Billed as a match-up between two of tennis’ rising stars, the manner in which it played out suggests the women’s game is in more than capable hands for the foreseeable future.
At times, it was nervy, ugly tennis but, at others, it was the perfect advertisement for an aggressive, positive approach as both players went for their big groundstrokes regardless of the consequences.
In the end, Raducanu was undone by her inconsistency – in the first set alone she hit 21 unforced errors – while Gauff, the younger at 18 years old but the more experienced on the WTA Tour, showed the grit and determination to hold on.
It means for a fifth straight Grand Slam since her fairytale US Open success that the British No1 has not made it past the second round. In addition, she is yet to earn a win over a top-10 player.
Questions will potentially once again be asked about her physical state. She arrived on court with her ankle heavily strapped after turning it at the preceding ASB Classic but that did not seem to impair her movement. Instead, she appeared bother by a stomach issue during the course of the second set.
Raducanu has worked hard on her fitness over the winter months, adding Andy Murray’s strength and conditioning coach Jez Green to her team. And the manner in which she pushed one of the world’s best players for the duration of two sets will hopefully act as a springboard for the rest of the season despite the pain of defeat.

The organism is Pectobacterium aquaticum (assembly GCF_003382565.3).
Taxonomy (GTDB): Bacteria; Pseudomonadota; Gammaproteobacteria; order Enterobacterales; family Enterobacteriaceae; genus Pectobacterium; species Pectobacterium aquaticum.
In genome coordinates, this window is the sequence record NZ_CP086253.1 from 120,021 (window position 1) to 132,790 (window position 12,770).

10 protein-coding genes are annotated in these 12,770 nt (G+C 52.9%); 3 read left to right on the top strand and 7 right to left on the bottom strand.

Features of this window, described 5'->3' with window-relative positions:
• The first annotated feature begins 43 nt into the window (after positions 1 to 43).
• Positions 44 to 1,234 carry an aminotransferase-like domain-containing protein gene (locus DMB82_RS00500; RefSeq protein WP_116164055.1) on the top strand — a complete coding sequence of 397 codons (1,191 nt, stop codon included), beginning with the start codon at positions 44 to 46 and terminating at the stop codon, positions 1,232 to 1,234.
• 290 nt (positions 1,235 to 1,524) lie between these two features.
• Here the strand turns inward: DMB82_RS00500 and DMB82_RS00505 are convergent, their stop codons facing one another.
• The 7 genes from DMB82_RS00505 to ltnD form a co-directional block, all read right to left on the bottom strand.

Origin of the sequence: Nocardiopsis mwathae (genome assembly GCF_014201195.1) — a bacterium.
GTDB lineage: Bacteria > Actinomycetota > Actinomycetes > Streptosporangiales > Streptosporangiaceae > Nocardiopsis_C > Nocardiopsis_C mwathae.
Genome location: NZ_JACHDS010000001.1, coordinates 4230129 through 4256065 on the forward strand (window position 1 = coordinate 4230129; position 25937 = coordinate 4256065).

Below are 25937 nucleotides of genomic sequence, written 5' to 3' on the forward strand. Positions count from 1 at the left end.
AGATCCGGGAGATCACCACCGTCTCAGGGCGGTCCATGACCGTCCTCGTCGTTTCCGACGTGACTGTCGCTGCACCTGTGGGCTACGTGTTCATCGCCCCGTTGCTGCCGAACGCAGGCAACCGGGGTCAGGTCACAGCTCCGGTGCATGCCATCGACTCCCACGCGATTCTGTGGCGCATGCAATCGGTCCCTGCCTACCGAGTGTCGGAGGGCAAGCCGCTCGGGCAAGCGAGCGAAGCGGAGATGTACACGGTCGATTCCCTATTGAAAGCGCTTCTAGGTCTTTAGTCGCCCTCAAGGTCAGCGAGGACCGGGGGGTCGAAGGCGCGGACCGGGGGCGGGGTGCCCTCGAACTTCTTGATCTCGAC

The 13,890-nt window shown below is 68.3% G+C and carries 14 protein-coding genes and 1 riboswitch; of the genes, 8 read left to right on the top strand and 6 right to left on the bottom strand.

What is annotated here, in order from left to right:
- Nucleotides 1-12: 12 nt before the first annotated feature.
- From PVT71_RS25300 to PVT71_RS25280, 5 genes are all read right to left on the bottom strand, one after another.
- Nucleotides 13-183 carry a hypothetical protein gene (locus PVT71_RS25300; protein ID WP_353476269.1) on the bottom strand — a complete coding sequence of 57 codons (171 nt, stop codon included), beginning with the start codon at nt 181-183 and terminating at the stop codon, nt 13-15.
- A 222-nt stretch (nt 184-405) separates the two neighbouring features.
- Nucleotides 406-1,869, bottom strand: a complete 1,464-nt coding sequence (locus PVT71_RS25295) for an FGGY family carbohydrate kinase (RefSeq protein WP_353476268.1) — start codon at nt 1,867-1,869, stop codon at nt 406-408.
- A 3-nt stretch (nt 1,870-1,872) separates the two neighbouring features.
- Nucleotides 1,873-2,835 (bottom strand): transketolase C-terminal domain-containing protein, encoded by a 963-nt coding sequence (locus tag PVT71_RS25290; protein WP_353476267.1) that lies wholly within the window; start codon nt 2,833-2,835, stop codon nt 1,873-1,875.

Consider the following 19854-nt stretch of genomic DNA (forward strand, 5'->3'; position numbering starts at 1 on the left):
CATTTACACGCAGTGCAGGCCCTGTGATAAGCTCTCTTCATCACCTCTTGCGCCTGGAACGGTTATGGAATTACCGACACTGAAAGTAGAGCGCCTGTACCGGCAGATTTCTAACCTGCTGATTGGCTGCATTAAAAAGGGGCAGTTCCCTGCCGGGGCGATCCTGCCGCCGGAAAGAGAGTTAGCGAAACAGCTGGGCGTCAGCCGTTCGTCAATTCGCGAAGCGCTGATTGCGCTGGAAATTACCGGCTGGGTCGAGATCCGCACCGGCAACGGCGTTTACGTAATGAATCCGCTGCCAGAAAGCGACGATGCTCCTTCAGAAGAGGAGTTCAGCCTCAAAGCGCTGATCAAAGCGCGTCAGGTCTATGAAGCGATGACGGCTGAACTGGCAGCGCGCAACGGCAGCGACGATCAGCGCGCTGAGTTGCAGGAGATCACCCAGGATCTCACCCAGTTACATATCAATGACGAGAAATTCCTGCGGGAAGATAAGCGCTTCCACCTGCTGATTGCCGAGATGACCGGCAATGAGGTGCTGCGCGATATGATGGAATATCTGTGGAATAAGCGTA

At points, the match-up between this pair threatened to become a classic and, while that didn’t quite ensue, it was still compelling viewing despite an error-strewn passages by both players.
Following the win, Gauff said: “I just told myself to hang in there. We both started rocky but the match was good quality for the most part.”
The match had to be played with the roof closed on Rod Laver Arena after heavy rain curtailed much of the day’s play on the outdoor courts.
And both players found themselves under pressure on serve throughout. Gauff defended two break points in game three before sealing the first break of the match in the very next game.
Raducanu immediately broke back in a seesaw contest only to be undone by a third successive break. She had the opportunity to again get the set back to parity but the American teenager held firm to take a deserved first set lead.
Gauff looked in danger of running away with the match as she pulled out a 3-0 lead in the second set but Raducanu responded by winning three games on the bounce herself as her opponent suddenly started to struggle with the enormity of the occasion and the prospect of victory.
Gauff tightened and her groundstrokes, which had been reliable for the most part up until that point, increasingly evaded her.
Sensing the opportunity, Raducanu moved ahead and had two set-point opportunities in an eight-minute 10th game. On the first, she went long in response to a loopy ball back from the other side of the net before Raducanu then misjudged a drop shot when a crosscourt backhand would have been more appropriate in her quest to force a decider.
Gauff again served to stay in the set two games later and did enough to force a tiebreak where momentum once again shifted. She never looked back from the opening mini break to take it 7-4 with what was her third match point.
In doing so, the teen booked her passage into round three and became the youngest player to 100 wins on the ATP Tour since Caroline Wozniacki.
The result, meanwhile, ended British interest in the women’s singles after Harriet Dart’s first-round demise.